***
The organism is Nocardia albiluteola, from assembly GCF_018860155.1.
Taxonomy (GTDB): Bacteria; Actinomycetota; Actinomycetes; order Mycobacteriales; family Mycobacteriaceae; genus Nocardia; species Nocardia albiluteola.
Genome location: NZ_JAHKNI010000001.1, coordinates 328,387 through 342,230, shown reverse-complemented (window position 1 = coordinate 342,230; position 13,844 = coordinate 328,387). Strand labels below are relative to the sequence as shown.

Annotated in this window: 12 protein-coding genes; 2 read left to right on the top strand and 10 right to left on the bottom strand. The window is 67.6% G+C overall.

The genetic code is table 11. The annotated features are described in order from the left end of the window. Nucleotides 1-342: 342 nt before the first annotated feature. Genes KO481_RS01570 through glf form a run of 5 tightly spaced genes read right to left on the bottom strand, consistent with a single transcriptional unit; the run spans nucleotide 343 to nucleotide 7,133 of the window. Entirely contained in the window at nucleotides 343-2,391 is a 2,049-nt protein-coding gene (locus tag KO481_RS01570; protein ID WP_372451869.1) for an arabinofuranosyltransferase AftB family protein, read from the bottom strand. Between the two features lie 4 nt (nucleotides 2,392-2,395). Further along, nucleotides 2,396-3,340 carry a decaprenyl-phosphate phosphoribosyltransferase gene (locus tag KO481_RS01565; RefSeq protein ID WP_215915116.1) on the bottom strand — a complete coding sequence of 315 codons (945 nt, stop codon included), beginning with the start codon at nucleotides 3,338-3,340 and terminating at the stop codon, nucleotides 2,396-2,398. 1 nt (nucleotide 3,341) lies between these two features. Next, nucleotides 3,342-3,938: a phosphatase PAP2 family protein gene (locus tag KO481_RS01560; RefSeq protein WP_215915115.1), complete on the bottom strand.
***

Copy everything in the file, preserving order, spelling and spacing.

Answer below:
The organism is Nocardia albiluteola, from assembly GCF_018860155.1.
Taxonomy (GTDB): Bacteria; Actinomycetota; Actinomycetes; order Mycobacteriales; family Mycobacteriaceae; genus Nocardia; species Nocardia albiluteola.
Genome location: NZ_JAHKNI010000001.1, coordinates 328,387 through 342,230, shown reverse-complemented (window position 1 = coordinate 342,230; position 13,844 = coordinate 328,387). Strand labels below are relative to the sequence as shown.

Annotated in this window: 12 protein-coding genes; 2 read left to right on the top strand and 10 right to left on the bottom strand. The window is 67.6% G+C overall.

The genetic code is table 11. The annotated features are described in order from the left end of the window. Nucleotides 1-342: 342 nt before the first annotated feature. Genes KO481_RS01570 through glf form a run of 5 tightly spaced genes read right to left on the bottom strand, consistent with a single transcriptional unit; the run spans nucleotide 343 to nucleotide 7,133 of the window. Entirely contained in the window at nucleotides 343-2,391 is a 2,049-nt protein-coding gene (locus tag KO481_RS01570; protein ID WP_372451869.1) for an arabinofuranosyltransferase AftB family protein, read from the bottom strand. Between the two features lie 4 nt (nucleotides 2,392-2,395). Further along, nucleotides 2,396-3,340 carry a decaprenyl-phosphate phosphoribosyltransferase gene (locus tag KO481_RS01565; RefSeq protein ID WP_215915116.1) on the bottom strand — a complete coding sequence of 315 codons (945 nt, stop codon included), beginning with the start codon at nucleotides 3,338-3,340 and terminating at the stop codon, nucleotides 2,396-2,398. 1 nt (nucleotide 3,341) lies between these two features. Next, nucleotides 3,342-3,938: a phosphatase PAP2 family protein gene (locus tag KO481_RS01560; RefSeq protein WP_215915115.1), complete on the bottom strand.